Tuesday, June 21, 2011

Rider Confessions

Happy First Day of Summer!

Rider Confession #1:
I used to ride until I was dehydrated.   

This was when I was a teenager and in my early twenties.  I remember getting off the horse, both of us covered in sweat, and my abdomen seizing up.  I very nearly blacked out a couple times and often felt like I was going to be sick.  I was just lucky that my lesson horse never tied up, but I nearly did.  Have you ever experienced a "Charlie Horse" in a hamstring muscle?  How about both hamstrings at the same time?

Looking back, I wish that my instructor had moderated our workout by forcing more breaks.  She did hand me my water bottle during the lesson, but I probably should have been taking electrolytes, too.  In her defense, I would not cancel a lesson just because the sun was blazing into the 90's and our arena was uncovered.  Maybe she thought that I would learn my lesson and start regulating my own saddle time to accommodate health concerns.  This possibility just occurred to me now, so I guess that I failed the "hands-on" learning approach.  Now that I have Harley and ten more years under my belt, I am much more conscious of hydration and keeping both of us healthy in the summer months.  What was that saying about age and wisdom?  Or was it youth and folly?  Personally, I think it was the "Charlie Horses."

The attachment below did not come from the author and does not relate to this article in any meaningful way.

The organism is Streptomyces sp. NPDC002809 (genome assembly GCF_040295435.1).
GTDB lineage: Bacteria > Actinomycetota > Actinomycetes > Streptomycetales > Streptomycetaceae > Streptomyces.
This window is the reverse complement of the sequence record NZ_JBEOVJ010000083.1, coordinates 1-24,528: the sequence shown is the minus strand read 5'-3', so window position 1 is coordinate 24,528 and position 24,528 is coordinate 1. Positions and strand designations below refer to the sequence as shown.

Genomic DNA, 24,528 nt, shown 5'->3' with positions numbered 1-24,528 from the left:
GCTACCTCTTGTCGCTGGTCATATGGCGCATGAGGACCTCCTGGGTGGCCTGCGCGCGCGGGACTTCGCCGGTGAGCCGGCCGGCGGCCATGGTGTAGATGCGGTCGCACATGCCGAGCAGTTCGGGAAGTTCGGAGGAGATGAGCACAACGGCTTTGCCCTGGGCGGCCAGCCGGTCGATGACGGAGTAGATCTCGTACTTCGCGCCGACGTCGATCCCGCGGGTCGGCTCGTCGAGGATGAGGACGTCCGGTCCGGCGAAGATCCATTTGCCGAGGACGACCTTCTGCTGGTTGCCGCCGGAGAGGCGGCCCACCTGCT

Rider Confession #2: 
Hans Christian Anderson's 
"The Princess and the Pea" 
is the story of my life.

Literally and figuratively, I am not a princess.  But when it comes to the whole pea part of the story, well...